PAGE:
Mark Shiffman, one of our friendliest rivals or least rivalrous friends at Front Porch Republic has posted some important reflections on Christian personhood and limited government. Here’s a major take-away:
Over the course of the history of “Christendom” the consensus of limited government has been developed and maintained by the fact that the communion of personhood which constitutes the human transcendence of the state’s purview is sustained and publicly acknowledged in practices belonging to “civil society” (i.e. non-state practices and institutions). That consensus is now disappearing, because the practices that cultivate and sustain our experiential awareness of our transcendent personhood are ceasing to shape our souls.
This is very well said in my view, and for that matter, just plain true. The trick embedded in this formulation is a fragile dialectic between transcendence and immanence, religion and politics. Liberty depends upon “personhood” understood as grounded in a personal God who absolutely transcends the political realm (and its “civil religion”); but at this same time this ground must be “public acknowledged” — it must be anchored in beliefs and practices that are shared by and authoritative for an actual community. ”Civil Society” is the apparently simple name that we use for this fragile dialectic which holds together the beyond and the concretely authoritative.
It is worth comparing the nice statement in Catherine and Michael Zuckert’s recent Leo Strauss and the Problem of Political Philosophy of Strauss’s classical grounds for modern limited government:
1-The limitations of the rule of wisdom and thus the practical necessity of the rule of law.
2-The mixed regime as the best strategy for moderating the respective claims of the few and the many.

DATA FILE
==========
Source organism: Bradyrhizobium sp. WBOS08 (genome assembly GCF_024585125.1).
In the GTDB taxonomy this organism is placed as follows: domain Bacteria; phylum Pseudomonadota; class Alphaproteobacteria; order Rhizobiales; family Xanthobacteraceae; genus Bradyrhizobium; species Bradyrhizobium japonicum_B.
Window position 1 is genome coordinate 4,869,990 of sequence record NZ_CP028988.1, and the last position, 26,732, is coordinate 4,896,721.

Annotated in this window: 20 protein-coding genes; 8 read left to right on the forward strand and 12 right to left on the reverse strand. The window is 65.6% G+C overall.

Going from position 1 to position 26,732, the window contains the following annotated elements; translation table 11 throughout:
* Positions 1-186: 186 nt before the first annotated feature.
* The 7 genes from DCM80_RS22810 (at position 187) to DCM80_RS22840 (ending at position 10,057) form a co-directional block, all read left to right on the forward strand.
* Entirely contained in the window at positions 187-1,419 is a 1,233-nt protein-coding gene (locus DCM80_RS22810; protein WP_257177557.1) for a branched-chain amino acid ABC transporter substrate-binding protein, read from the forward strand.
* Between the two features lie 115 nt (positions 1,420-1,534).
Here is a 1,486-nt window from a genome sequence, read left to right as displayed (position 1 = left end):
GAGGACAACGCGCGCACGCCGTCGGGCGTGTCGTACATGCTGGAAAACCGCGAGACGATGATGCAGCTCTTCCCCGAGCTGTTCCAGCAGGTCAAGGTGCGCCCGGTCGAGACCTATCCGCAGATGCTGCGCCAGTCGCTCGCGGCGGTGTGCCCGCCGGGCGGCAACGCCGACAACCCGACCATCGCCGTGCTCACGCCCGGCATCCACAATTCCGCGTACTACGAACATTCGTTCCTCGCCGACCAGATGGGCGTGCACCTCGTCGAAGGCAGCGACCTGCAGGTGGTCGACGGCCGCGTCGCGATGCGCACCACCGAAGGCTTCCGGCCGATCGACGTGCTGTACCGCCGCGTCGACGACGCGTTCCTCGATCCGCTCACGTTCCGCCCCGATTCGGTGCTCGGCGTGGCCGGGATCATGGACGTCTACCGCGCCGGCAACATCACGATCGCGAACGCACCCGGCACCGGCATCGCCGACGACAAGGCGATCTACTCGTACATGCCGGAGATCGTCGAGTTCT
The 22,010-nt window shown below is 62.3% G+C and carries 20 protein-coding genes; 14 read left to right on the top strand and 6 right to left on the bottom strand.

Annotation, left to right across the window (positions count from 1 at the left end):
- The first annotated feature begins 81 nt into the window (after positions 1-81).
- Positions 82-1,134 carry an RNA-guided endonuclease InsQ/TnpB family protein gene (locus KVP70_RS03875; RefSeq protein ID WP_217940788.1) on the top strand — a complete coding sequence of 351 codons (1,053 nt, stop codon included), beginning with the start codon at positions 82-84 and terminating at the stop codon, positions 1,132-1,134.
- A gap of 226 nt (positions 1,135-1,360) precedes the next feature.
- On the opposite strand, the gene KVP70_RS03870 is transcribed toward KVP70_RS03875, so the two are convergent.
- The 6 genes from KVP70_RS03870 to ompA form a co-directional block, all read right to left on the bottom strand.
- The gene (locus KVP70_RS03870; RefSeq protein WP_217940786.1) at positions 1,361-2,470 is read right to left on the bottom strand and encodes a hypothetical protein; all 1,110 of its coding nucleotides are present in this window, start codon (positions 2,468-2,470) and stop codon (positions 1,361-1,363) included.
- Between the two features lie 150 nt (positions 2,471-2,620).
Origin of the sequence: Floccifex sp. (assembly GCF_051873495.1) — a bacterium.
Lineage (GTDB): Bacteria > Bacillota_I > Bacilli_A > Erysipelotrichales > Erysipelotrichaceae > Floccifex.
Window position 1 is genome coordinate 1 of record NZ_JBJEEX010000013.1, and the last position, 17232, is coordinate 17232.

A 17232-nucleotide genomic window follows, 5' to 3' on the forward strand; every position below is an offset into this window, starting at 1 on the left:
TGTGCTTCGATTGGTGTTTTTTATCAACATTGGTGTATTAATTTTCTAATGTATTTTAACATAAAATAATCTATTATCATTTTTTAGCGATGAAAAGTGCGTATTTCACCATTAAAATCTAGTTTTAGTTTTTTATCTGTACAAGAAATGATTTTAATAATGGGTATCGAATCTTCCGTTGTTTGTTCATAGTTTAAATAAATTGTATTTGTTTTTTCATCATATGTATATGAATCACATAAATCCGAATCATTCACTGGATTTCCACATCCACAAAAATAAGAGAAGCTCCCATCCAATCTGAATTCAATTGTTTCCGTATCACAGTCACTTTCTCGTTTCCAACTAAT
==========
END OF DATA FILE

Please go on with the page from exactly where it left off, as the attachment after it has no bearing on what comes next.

3- Scriptural religion as the best means of education the people in moral restraint. The Zuckerts write:
In the first stages of the development of modern liberal democracies, Strauss observes, the solution to this problem was sought “in the religious education of the people,” that is, in an education, based on the Bible, that led people to regard themselves as responsible for both their actions and their thoughts to a God who would judge them (“LER,” 15). (According to Strauss, “the premodern thought of our western tradition” thus supplies much of the content, as well as an emphasis on the necessity, of the education of citizens.)
Shiffman’s and Strauss’s perspectives seem to me to be complementary, but not easy to hold together in practice. Strauss’s emphasis on moral restraint suggests a civic religion that understates the importance of a transcendent reference — not only the divine guarantor of a moral sanction, that is, but an openness to a higher meaning that provides purpose beyond the material (and technological) frenzy of a democratic society. As Shiffman writes;
The practices of communion of personhood are those of prayer, penitential examination of conscience and acknowledgment of sin, an imagination of praiseworthy life shaped by reflection on the Bible and the Saints, liturgical and sacramental participation in worship, and in general the receptivity (actual or intended) to grace.
Religious Freedom emerged in a moment of marvelous (not to say perfect) equilibrium between the power of a personal truth beyond politics and the social authority of a moral-political truth. (This is very well seen, by the way, in Steven D. Smith’s very important and very sobering The Rise and Decline of American Religious Freedom.) Mark Shiffman is very right that the transcendent dimension of this freedom is imminently threatened by the eclipse of transcendent Christian personhood. And Leo Strauss was right that this moral-political truth is imminently threatened by the onward march of democracy-technology.